"I think that Sen. Obama has something special,” explained Richardson. “Something that can bring internationally America’s prestige back, that can deal with the race issue as he did so eloquently last week, that can deal with the domestic issues in a bipartisan way."
Richardson, who held posts as the Secretary of Energy and the U.S. Ambassador to the U.N. in President Clinton’s administration, also said he "owes a lot to the Clinton family but I served well. I paid it back in service to the country."
Related video: Richardson on Obama endorsement
Updated 7:22 p.m. to add link to interview video
- CNN's Martina Stewart and Alex Mooney
[cnn-photo-caption image= http://i.cdn.turner.com/cnn/2008/images/03/21/art.clintoncall.ap.jpg caption=" Obama's campaign said Clinton would be a deeply flawed nominee"](CNN) - The Obama campaign launched some of its sharpest attacks to date on Hillary Clinton's candidacy Friday, telling reporters on a conference call that the New York senator is a dishonest politician who has consistently misled voters.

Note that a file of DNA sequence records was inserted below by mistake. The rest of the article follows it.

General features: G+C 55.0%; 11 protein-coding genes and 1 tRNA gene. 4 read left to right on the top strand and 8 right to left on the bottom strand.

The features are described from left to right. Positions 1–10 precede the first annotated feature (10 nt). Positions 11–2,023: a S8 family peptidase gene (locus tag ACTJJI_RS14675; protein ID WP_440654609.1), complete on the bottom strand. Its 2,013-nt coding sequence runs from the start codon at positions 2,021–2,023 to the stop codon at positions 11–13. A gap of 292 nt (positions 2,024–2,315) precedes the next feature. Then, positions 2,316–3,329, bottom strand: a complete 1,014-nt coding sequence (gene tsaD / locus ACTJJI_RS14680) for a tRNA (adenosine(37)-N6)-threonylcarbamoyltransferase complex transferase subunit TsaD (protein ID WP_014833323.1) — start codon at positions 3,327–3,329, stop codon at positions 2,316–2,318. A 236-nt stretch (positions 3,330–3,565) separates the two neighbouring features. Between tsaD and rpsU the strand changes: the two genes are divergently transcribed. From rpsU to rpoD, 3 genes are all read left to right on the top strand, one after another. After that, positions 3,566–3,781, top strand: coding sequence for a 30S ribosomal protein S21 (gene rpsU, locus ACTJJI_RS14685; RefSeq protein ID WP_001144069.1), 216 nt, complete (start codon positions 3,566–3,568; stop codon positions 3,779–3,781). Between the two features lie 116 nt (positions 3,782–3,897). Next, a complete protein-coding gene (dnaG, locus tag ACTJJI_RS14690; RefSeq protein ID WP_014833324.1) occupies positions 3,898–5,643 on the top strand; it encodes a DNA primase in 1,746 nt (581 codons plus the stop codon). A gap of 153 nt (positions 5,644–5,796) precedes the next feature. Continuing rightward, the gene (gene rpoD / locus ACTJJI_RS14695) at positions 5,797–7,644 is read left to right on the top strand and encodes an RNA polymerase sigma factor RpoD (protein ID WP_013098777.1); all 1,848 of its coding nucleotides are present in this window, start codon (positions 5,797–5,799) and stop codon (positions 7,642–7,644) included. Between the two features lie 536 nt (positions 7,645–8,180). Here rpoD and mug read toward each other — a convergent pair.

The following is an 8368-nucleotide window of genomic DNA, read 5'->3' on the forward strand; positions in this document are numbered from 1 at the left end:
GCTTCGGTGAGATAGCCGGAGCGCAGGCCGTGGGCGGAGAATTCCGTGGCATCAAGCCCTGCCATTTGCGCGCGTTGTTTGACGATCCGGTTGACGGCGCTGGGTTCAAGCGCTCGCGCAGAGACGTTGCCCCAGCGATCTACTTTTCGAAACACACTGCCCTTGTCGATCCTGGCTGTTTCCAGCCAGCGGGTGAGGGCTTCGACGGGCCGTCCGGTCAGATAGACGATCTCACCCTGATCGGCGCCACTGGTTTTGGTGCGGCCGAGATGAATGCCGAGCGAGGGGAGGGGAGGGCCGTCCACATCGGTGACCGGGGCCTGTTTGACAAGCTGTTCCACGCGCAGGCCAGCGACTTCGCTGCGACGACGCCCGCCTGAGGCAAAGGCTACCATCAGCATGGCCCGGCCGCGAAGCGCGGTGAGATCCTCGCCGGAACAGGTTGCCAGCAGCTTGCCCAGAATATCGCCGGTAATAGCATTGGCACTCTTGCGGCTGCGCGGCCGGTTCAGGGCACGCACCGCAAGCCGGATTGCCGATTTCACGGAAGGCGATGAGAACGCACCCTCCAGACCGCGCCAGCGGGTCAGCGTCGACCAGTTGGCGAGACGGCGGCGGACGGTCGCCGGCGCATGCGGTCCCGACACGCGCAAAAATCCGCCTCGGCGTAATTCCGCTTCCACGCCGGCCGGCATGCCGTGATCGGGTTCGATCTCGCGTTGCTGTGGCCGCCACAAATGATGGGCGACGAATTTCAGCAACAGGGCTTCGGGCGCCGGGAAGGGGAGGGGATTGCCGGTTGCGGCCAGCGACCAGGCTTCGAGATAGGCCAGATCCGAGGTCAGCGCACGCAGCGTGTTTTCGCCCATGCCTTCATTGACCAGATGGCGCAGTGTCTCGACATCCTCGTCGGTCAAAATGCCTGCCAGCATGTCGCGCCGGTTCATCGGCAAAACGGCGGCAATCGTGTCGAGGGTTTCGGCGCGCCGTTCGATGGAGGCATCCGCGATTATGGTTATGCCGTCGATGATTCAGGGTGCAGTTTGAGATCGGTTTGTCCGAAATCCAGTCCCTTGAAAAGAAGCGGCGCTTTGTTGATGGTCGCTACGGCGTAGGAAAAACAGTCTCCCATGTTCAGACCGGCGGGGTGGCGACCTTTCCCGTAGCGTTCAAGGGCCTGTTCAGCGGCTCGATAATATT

Referencing a new Gallup Poll suggesting 53 percent of Americans don't view Clinton as trustworthy, Obama campaign manager David Plouffe said Clinton would be a "deeply flawed nominee," and suggested it would be "nearly impossible" for her to win a general election.
"She is not seen as trustworthy by the American people," Plouffe said. "She has consistently in this campaign engaged in political calculation to mislead voters....It will nearly be impossible to win a general election if more than half the electorate thinks you're untrustworthy.
"If Sen. Clinton wants to have a discussion about electability and vetting, we're happy to have it," Plouffe also said. "She would be a deeply flawed nominee. There are character issues here that will cause us real problems in the fall."
Plouffe specifically took issue with newly-released Clinton White House schedules that indicate the then-first lady may have been present in several meetings with congressional leaders to promote NAFTA - the trade legislation she now sharply criticizes on the campaign trail. She emphasized her consistency on that position in the days leading up to the March 4 primary contest in Ohio, a state whose Democratic electorate is dominated by union-workers generally opposed to the trade deal."
Sen. Clinton essentially misled the voters of Ohio, strongly suggesting she was always opposed to NAFTA privately," Plouffe said. "But now we see that she had meetings, where the sole purpose was to cheerlead for NAFTA and press for its support."